Report: Meta Considering Europe Political Ads Ban

    Report: Meta Considering Europe Political Ads Ban
    Last updated Mar 30, 2023
    Image credit: Anadolu Agency/Getty Images [via The Guardian]


    • Amid concerns about complying with new EU regulations targeting online campaigns, Meta — Facebook and Instagram's parent company — is reportedly exploring changes to its policies surrounding political advertising for its users in Europe.[1]
    • EU policymakers have brought forward rules requiring tech companies to disclose information about political ads, including their cost, who paid for them, and how many users they reached. Meta is reportedly worried about how broad the definition of political ads may be.[2]
    • Though EU institutions appear in a broad consensus on defining political advertising as the promotion of a message by a "political actor or which is liable to influence the outcome of an election," the European Parliament isn't due to establish a final definition until June 5.[3]
    • Meta, and other tech companies, such as Twitter, have faced criticism for allegedly allowing users to spread misinformation and conspiracy theories after the 2016 US election.[2]
    • The potential companywide ban on political advertising comes as users are largely uninterested in such content, and revenues generated from political ads are small compared to Meta's wider business. From 2019-2020, the company generated under $800M, which is less than 1% of its total ad revenue.[3]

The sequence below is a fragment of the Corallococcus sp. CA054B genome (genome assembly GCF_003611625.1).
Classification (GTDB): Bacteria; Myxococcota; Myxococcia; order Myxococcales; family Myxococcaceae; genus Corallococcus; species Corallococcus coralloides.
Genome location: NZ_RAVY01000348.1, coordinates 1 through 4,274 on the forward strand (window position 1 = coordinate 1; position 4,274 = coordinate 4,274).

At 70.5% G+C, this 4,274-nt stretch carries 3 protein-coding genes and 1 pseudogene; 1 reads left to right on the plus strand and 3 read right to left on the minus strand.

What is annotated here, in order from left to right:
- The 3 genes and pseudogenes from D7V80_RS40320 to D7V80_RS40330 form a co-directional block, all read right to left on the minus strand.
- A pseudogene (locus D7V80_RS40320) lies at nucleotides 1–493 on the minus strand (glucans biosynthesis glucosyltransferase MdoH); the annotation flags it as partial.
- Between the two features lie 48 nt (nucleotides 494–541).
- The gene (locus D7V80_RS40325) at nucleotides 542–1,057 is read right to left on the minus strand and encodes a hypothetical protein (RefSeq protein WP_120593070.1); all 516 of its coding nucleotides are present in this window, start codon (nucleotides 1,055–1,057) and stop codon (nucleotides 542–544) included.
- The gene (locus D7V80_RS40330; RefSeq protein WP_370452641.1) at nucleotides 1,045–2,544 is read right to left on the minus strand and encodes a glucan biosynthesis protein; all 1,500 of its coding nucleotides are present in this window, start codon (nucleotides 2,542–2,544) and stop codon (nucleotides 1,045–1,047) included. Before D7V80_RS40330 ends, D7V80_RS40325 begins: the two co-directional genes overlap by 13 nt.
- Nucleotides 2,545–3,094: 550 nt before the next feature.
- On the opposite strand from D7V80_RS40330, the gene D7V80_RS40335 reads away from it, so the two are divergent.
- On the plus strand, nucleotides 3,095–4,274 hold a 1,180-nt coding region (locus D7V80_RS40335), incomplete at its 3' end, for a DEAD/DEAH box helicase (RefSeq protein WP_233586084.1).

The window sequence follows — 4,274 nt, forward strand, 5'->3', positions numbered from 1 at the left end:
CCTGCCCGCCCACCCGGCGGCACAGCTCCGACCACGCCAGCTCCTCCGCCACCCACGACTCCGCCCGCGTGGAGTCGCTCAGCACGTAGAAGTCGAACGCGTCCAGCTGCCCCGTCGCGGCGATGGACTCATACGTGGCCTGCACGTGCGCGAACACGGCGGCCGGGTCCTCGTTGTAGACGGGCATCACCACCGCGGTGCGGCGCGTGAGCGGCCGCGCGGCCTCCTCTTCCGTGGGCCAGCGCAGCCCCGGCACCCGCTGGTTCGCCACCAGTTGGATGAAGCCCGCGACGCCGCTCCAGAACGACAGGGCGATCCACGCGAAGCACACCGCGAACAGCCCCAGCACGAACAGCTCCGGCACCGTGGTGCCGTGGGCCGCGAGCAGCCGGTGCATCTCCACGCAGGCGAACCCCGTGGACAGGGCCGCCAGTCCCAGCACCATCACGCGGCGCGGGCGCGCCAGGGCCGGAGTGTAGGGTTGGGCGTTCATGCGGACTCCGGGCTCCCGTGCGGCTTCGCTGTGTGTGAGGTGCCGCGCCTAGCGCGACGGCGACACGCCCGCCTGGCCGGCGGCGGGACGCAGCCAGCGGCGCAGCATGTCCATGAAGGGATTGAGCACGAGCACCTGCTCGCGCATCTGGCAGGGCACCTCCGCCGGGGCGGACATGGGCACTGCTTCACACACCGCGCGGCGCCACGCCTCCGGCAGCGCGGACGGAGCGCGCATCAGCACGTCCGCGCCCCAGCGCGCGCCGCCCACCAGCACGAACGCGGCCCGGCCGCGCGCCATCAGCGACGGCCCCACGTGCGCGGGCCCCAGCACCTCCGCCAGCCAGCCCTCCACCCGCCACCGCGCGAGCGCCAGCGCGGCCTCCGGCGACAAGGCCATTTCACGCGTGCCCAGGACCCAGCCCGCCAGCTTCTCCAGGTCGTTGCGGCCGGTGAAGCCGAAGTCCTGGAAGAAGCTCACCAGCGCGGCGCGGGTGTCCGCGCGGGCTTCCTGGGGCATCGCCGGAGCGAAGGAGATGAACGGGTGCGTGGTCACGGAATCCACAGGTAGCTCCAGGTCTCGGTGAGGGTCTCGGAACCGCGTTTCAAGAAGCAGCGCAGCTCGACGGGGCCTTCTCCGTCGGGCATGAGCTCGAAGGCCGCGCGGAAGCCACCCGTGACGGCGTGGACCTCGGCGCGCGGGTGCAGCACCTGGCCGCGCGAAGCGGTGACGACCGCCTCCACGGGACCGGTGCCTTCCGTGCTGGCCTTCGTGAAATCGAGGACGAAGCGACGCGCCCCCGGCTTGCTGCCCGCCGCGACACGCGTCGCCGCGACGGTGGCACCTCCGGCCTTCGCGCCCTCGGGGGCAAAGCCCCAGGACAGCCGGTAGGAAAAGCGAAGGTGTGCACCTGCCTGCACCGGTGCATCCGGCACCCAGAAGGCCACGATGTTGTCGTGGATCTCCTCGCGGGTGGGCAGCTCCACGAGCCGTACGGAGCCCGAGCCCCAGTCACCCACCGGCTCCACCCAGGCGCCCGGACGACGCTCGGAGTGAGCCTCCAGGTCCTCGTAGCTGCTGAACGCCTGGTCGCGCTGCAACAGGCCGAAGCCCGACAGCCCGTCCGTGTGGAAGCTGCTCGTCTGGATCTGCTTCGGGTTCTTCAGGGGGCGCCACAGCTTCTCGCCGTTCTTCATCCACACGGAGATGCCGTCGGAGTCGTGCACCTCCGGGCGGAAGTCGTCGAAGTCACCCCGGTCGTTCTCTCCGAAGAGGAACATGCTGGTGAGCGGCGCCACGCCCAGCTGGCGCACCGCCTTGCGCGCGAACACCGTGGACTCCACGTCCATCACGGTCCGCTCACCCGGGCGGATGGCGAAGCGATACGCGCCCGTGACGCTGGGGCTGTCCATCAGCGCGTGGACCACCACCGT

• Meanwhile, as Meta faces a nearing compliance deadline for a pair of rulings — that saw the company fined around $410M for allegedly breaching the EU's General Data Protection Regulation — from the EU's privacy enforcement body, the tech giant announced that it had changed the legal basis on how it uses personal data to target advertising in the EU.[4]


    Narrative A

    This issue of social media fake news is not one of a few misinformed citizens expressing their ideas online, but rather of targeted and malicious "disinformation for hire," which domestic and foreign actors deliberately pay for to manipulate the national politics of sovereign states. This is why the EU has adopted its new Digital Services Act to demand multinational corporations finally combat the brainwashing attempts by such malevolent actors.

    Narrative B

    Most European countries have never genuinely valued free speech. Yet, Brussels is taking this attitude to a new level by imposing a radical censorship mechanism intended to force social media companies — through the Digital Services Act, among others — to follow an imposed ideological content-moderation policy. These laws aren't meant to protect Europeans from so-called dangerous speech, but speech that threatens the ruling class.

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